COVID-19’s initial impact on the enterprise

by Pete SonsiniJul 17, 2020

A recap of seven Q1 trends in preparation for Q2 earnings

In March, the spread of the Coronavirus and the resulting public sector response brought an almost overnight change to the daily operations of many enterprises. Our team at NEA looked to quantify its impact with supporting data. In May, we dug through the earnings reports of 60 scaled consumer and enterprise companies across a variety of verticals. Through understanding the performance and outlook of technology, financial services, healthcare, transportation/logistics, travel, retail, industrial, and select other businesses, we looked to stitch together a picture of the initial corporate response to the virus. Here, we share seven key trends that emerged from this work, alongside several interesting statistics from individual companies.

As we prepare for the Q2 ‘20 earnings season, we are curious to understand how the corporate response has shifted with an additional three months of knowledge and data on the novel virus and its impacts on our health and behavior. It will be quite interesting to see how the magnitude of these statistics has changed, which trends continue to be relevant, and which new trends have emerged. These movements will continue to inform our investing theses for the rest of 2020 and beyond; it will be important to draw inferences from these data points to conceptualize their lasting impact on our economy.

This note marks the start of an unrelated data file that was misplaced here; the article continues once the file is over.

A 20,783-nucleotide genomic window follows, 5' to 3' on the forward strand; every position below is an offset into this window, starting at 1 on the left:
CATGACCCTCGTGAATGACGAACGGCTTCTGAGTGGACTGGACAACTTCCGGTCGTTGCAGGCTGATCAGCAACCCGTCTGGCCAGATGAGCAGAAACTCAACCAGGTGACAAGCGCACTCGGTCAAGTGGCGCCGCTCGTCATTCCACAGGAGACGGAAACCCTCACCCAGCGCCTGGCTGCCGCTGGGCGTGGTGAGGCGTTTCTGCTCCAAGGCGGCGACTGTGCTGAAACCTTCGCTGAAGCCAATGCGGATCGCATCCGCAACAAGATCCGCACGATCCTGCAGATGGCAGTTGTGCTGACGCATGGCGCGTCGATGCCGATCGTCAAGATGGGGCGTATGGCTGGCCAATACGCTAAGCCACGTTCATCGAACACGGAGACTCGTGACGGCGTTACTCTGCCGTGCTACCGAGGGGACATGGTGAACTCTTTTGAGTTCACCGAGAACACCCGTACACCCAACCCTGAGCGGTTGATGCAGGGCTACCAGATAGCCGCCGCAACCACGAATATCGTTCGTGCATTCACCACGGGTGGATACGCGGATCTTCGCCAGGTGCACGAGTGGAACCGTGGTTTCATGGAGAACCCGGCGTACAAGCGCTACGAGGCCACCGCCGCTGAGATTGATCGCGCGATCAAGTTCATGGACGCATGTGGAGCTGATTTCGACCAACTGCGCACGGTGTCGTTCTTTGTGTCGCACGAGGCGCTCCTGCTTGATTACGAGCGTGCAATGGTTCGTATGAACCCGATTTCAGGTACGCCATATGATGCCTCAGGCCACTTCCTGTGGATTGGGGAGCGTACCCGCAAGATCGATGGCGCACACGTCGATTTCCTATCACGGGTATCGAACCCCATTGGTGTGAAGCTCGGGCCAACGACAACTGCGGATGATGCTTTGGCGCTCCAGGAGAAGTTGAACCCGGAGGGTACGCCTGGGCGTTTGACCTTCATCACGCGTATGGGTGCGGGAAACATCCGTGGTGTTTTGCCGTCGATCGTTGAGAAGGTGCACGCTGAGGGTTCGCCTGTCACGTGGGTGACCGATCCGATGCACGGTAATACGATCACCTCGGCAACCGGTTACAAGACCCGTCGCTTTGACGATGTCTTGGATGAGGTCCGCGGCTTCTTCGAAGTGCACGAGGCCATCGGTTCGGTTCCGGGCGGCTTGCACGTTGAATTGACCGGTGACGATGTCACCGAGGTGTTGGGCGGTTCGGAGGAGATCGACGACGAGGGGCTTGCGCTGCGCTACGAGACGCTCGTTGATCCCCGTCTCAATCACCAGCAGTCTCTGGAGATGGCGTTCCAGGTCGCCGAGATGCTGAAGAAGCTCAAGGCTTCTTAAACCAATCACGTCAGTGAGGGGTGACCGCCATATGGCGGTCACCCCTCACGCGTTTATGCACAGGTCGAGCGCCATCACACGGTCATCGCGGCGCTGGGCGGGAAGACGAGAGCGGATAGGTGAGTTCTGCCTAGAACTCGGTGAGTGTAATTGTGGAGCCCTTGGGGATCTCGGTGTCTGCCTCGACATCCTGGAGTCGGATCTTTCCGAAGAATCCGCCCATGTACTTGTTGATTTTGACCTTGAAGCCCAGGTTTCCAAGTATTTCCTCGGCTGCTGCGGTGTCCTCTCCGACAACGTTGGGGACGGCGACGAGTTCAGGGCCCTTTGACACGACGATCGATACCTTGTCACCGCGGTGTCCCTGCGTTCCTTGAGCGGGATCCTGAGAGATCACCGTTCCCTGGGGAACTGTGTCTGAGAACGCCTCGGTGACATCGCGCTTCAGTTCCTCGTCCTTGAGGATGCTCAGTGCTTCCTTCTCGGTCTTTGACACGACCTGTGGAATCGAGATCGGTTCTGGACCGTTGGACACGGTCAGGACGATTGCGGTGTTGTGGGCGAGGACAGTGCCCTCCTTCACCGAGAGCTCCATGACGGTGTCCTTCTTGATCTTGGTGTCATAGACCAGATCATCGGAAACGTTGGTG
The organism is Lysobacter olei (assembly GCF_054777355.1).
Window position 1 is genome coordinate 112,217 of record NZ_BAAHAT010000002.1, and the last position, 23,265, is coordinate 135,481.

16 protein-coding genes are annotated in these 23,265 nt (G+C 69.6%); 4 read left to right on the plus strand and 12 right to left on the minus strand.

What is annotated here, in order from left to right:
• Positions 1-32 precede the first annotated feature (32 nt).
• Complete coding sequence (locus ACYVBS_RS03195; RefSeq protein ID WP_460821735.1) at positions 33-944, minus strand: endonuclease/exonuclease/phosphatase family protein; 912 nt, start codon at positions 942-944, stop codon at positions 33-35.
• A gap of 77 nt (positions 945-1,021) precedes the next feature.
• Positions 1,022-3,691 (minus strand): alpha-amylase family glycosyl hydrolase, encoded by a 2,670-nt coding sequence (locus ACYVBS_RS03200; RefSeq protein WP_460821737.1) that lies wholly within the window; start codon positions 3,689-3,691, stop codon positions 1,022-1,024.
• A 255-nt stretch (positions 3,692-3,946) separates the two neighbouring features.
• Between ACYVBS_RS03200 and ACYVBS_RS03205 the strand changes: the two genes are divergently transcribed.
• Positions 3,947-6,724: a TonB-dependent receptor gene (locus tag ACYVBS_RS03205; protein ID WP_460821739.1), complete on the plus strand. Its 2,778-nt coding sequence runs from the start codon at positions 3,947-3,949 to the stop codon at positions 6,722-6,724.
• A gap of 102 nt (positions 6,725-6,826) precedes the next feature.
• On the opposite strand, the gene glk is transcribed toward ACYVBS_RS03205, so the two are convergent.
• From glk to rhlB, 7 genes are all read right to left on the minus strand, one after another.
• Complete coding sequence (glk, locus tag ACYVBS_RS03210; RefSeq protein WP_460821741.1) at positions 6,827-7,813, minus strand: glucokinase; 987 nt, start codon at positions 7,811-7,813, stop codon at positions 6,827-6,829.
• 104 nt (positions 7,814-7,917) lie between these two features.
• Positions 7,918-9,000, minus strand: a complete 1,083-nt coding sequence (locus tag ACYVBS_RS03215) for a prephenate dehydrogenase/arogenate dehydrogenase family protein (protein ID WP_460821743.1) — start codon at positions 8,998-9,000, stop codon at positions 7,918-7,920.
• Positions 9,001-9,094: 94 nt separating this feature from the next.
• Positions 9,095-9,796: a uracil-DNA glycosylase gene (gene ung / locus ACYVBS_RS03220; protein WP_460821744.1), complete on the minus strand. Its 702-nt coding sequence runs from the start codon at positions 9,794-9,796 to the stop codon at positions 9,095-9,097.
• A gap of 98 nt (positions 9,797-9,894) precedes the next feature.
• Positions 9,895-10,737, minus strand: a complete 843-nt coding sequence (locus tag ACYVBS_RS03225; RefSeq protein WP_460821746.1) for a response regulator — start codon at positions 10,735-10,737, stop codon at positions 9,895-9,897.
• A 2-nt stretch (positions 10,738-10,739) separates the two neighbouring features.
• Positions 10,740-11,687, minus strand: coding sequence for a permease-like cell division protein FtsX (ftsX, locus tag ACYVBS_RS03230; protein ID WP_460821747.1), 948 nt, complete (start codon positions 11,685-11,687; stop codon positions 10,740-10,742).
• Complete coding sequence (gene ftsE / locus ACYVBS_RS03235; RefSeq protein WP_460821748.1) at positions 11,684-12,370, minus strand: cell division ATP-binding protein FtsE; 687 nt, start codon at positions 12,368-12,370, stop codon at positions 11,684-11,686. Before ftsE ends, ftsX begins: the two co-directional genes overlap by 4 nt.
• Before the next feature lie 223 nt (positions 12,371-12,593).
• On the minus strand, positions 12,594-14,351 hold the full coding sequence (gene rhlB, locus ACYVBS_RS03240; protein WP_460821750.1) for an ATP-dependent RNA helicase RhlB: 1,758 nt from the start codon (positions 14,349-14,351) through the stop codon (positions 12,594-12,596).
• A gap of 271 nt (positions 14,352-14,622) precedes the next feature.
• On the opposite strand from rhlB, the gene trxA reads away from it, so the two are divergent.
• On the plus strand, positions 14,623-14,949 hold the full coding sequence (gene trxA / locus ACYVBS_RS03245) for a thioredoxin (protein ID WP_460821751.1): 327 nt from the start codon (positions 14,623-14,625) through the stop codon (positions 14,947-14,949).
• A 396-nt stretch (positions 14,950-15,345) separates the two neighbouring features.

A segmentation of the companies we analyzed

At the end of Q1, the main corporate priority was preserving the health and well-being of existing employees and ensuring business continuity. Enabling existing employees to work remotely was a multi-stage process, with many companies temporarily maintaining hybrid work forces to ease the transition. Still, the sentiment towards recovery was quite positive. Retailers, many of whom had already started to see a rebound, anticipated recovery by the end of summer. Harder-hit businesses in industries including travel and hospitality had a bleaker outlook, predicting it would take as long as five years for a return to pre-pandemic levels.

As we continued to dig through the transcripts, the following key themes emerged:


Remote and hybrid workforces are here to stay. An April 2020 Gartner study revealed that 74% of CFOs plan to shift a portion of on-site employees to permanently remote. Employees are warming up to the idea: UpWork found that 28% of employees currently working from home plan to seek a job that allows for remote work post-COVID-19.

In the near-term, as companies are fully distributed due to COVID-19, standing up remote call centers was an immediate priority — albeit one that proved challenging. While companies chased down call center staff, they were also searching for IT talent to assist with digital transformation and for marketing and content-related talent to help reposition and sell product in a new environment.

Below, we share a few stats from Adecco, ADP, and UpWork that discuss immediate changes in personnel due to COVID-19.

Companies were swift in making cuts to staff at the start of the pandemic and smaller businesses were disproportionately impacted. Employers are looking for more distributed teams and tools to support remote work

Expanding on this, anecdotes from Expedia, SiriusXM, and Zendesk stress the difficulties experienced in staffing call centers to deal with the influx in support requests received and the importance of building strong self-serve capabilities. With all the attention directed here, in May Twilio announced their belief that 50% of contact center seats will be in the cloud by 2025, up from ~17% prior to the pandemic.

Contact centers were heavily impacted; setting up self-serve and other options was a near term priority